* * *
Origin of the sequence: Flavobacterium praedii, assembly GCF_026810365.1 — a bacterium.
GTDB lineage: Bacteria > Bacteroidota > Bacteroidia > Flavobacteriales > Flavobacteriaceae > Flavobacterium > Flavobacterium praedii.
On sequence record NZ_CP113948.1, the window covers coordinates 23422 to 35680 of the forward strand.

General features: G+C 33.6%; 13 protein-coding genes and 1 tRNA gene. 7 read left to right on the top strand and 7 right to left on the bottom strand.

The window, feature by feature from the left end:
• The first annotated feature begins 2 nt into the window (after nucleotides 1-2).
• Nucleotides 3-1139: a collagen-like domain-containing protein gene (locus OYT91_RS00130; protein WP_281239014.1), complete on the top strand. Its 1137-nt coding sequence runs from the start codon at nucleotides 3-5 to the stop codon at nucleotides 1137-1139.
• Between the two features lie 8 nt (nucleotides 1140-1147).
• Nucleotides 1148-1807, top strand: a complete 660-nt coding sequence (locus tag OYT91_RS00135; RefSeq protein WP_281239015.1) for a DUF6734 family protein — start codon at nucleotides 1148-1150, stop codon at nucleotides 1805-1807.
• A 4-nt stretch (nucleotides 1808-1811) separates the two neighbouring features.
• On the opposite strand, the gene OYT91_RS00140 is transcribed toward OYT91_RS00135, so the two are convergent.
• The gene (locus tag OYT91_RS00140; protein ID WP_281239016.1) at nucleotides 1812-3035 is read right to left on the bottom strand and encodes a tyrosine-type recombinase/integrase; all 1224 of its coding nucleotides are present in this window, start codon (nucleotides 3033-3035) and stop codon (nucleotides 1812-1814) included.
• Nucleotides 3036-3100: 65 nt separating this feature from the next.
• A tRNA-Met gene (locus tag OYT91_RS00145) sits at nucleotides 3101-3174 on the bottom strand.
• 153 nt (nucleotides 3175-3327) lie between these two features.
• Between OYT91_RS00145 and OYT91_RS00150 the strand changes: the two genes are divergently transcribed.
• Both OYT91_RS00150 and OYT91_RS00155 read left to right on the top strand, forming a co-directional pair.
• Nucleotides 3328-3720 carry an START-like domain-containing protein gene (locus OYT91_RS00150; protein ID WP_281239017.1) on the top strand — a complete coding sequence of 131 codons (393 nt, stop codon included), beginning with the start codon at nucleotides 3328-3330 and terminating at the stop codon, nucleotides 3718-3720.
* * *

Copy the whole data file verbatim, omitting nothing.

Origin of the sequence: Flavobacterium praedii, assembly GCF_026810365.1 — a bacterium.
GTDB lineage: Bacteria > Bacteroidota > Bacteroidia > Flavobacteriales > Flavobacteriaceae > Flavobacterium > Flavobacterium praedii.
On sequence record NZ_CP113948.1, the window covers coordinates 23422 to 35680 of the forward strand.

General features: G+C 33.6%; 13 protein-coding genes and 1 tRNA gene. 7 read left to right on the top strand and 7 right to left on the bottom strand.

The window, feature by feature from the left end:
• The first annotated feature begins 2 nt into the window (after nucleotides 1-2).
• Nucleotides 3-1139: a collagen-like domain-containing protein gene (locus OYT91_RS00130; protein WP_281239014.1), complete on the top strand. Its 1137-nt coding sequence runs from the start codon at nucleotides 3-5 to the stop codon at nucleotides 1137-1139.
• Between the two features lie 8 nt (nucleotides 1140-1147).
• Nucleotides 1148-1807, top strand: a complete 660-nt coding sequence (locus tag OYT91_RS00135; RefSeq protein WP_281239015.1) for a DUF6734 family protein — start codon at nucleotides 1148-1150, stop codon at nucleotides 1805-1807.
• A 4-nt stretch (nucleotides 1808-1811) separates the two neighbouring features.
• On the opposite strand, the gene OYT91_RS00140 is transcribed toward OYT91_RS00135, so the two are convergent.
• The gene (locus tag OYT91_RS00140; protein ID WP_281239016.1) at nucleotides 1812-3035 is read right to left on the bottom strand and encodes a tyrosine-type recombinase/integrase; all 1224 of its coding nucleotides are present in this window, start codon (nucleotides 3033-3035) and stop codon (nucleotides 1812-1814) included.
• Nucleotides 3036-3100: 65 nt separating this feature from the next.
• A tRNA-Met gene (locus tag OYT91_RS00145) sits at nucleotides 3101-3174 on the bottom strand.
• 153 nt (nucleotides 3175-3327) lie between these two features.
• Between OYT91_RS00145 and OYT91_RS00150 the strand changes: the two genes are divergently transcribed.
• Both OYT91_RS00150 and OYT91_RS00155 read left to right on the top strand, forming a co-directional pair.
• Nucleotides 3328-3720 carry an START-like domain-containing protein gene (locus OYT91_RS00150; protein ID WP_281239017.1) on the top strand — a complete coding sequence of 131 codons (393 nt, stop codon included), beginning with the start codon at nucleotides 3328-3330 and terminating at the stop codon, nucleotides 3718-3720.